Personas in Instructional Design

Design thinking has been around for quite awhile, but most recently it has begun graining traction in Higher Education. Instructional designers are in a unique position to champion design thinking strategies and methodologies to enhance our practice through a research-based, innovative and human-centered approach.

One of the techniques to human-centered design, is the use of Personas. Personas are fictional, yet realistic, descriptions of a target “user” to a service or product. They are data-driven tools to serve as an archetype to design empathetically. Quite often, teams and organizations would have several personas to cover various functions including websites, specialty projects, products and services.¬† Persona’s help designers to “know your audience”.

Instructional designers can use personas when creating courses, presentations, instructional materials or professional development activities. Last year I led a research team through a series of design thinking techniques, including personas, to develop a lesson in an online course. We created and utilized a “family of Personas” based on qualitative and quantitative research that included:

  • a description of the user’s learning environment and personal factors,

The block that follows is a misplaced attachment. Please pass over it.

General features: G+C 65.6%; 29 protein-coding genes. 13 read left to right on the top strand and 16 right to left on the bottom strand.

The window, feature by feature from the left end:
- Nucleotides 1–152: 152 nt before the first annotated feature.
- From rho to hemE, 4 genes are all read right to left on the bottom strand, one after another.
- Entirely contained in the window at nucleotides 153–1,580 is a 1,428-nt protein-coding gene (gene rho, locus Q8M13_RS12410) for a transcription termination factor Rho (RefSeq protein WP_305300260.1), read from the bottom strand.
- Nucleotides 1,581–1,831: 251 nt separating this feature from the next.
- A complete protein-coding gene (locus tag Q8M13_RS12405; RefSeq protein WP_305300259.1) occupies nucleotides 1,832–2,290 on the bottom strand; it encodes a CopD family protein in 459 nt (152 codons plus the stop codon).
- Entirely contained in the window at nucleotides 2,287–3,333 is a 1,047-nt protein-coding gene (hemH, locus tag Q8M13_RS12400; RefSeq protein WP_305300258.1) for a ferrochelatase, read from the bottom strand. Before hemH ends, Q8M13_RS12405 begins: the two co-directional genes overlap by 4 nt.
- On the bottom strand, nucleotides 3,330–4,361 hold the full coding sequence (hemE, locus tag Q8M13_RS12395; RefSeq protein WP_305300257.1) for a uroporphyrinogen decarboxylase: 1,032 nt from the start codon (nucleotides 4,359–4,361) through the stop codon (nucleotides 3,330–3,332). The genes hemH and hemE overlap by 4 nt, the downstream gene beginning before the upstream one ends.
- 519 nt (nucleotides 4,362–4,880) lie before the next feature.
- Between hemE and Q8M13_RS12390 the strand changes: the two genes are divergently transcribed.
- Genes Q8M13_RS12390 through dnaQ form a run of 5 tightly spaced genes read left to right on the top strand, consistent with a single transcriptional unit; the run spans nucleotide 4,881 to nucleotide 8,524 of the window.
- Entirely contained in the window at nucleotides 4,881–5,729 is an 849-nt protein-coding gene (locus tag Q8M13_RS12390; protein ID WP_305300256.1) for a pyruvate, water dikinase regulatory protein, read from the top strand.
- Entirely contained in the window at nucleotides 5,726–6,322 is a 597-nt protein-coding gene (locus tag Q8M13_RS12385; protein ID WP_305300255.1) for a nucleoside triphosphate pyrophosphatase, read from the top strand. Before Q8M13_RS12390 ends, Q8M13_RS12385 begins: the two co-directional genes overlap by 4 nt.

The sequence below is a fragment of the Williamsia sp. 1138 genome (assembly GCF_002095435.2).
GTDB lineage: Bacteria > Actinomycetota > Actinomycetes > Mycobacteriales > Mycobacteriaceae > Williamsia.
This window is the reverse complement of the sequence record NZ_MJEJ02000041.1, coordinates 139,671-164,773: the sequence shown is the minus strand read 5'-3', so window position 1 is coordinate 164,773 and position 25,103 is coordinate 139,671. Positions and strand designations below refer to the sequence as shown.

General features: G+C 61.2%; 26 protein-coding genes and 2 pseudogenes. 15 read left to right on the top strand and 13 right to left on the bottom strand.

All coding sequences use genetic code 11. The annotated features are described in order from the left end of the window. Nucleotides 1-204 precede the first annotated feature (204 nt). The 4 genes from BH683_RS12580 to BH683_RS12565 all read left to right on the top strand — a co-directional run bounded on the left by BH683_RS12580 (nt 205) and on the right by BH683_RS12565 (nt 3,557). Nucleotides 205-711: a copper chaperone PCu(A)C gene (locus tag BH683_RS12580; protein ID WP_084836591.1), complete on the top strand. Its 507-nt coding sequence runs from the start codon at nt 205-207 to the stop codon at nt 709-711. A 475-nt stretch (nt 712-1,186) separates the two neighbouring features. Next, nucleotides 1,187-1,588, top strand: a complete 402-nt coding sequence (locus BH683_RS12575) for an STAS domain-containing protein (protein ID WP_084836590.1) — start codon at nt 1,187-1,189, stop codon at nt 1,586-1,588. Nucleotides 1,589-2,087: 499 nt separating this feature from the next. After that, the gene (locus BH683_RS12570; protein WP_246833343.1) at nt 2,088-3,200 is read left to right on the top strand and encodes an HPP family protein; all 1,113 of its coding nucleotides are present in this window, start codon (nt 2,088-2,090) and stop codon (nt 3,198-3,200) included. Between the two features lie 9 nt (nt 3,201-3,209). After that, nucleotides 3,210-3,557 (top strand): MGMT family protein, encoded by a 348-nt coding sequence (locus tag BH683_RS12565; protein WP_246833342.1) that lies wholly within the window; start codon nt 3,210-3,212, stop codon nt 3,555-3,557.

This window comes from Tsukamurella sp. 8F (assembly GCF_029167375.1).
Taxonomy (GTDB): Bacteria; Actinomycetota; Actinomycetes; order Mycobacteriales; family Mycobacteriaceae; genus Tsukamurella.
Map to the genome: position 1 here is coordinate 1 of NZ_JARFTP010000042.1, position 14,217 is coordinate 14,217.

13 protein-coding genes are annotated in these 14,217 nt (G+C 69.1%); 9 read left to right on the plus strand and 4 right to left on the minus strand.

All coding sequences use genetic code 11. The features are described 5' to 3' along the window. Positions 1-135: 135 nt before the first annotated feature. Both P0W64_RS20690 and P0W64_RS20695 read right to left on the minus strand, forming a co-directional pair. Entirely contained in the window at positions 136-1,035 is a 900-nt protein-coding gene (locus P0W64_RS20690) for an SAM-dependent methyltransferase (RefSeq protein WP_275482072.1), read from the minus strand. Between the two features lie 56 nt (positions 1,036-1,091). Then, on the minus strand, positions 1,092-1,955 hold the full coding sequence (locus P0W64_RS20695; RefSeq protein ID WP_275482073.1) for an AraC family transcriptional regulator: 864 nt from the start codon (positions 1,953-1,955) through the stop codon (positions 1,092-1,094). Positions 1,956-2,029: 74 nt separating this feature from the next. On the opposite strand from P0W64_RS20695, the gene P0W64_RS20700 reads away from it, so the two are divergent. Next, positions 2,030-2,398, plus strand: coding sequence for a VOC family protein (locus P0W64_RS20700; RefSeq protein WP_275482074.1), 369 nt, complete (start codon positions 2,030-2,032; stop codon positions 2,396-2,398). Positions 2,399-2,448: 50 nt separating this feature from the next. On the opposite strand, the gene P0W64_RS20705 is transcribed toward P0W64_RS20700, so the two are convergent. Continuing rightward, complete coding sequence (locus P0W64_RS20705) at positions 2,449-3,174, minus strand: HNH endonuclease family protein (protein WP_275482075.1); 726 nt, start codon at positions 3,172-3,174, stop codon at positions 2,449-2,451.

• an understanding of the user’s goals, values and beliefs, and
  • comprehension of user skills, competencies and experiences.

Our family of Persona’s included students (ultimate end-user), faculty-instructors (implementers), faculty- course authors (SMEs), and users with disabilities (universal design is the best design).

Example Persona of a Student Named MarieWe used Xtensio, to synthesize our user data and create our personas. Our persona’s included images, a favorite quote, age, employment, family status, geographical location, learning preference, goals, frustrations, motivations, personality-type, and a detailed biography. During the development process, we accepted, advocated and refereed to our Personas as if they were real people.

Through the lens of our Personas and the lens of our instructional design experience, we utilized design thinking strategies like behavior analysis  and experience mapping to test and brainstorm multiple conceptual solutions in the course development process.

Personas take time to develop and may need to be created every 3-5 years as projects,  goals, learning outcomes, and technologies evolve. However, they can provide valuable insight to course design and the user-experience.

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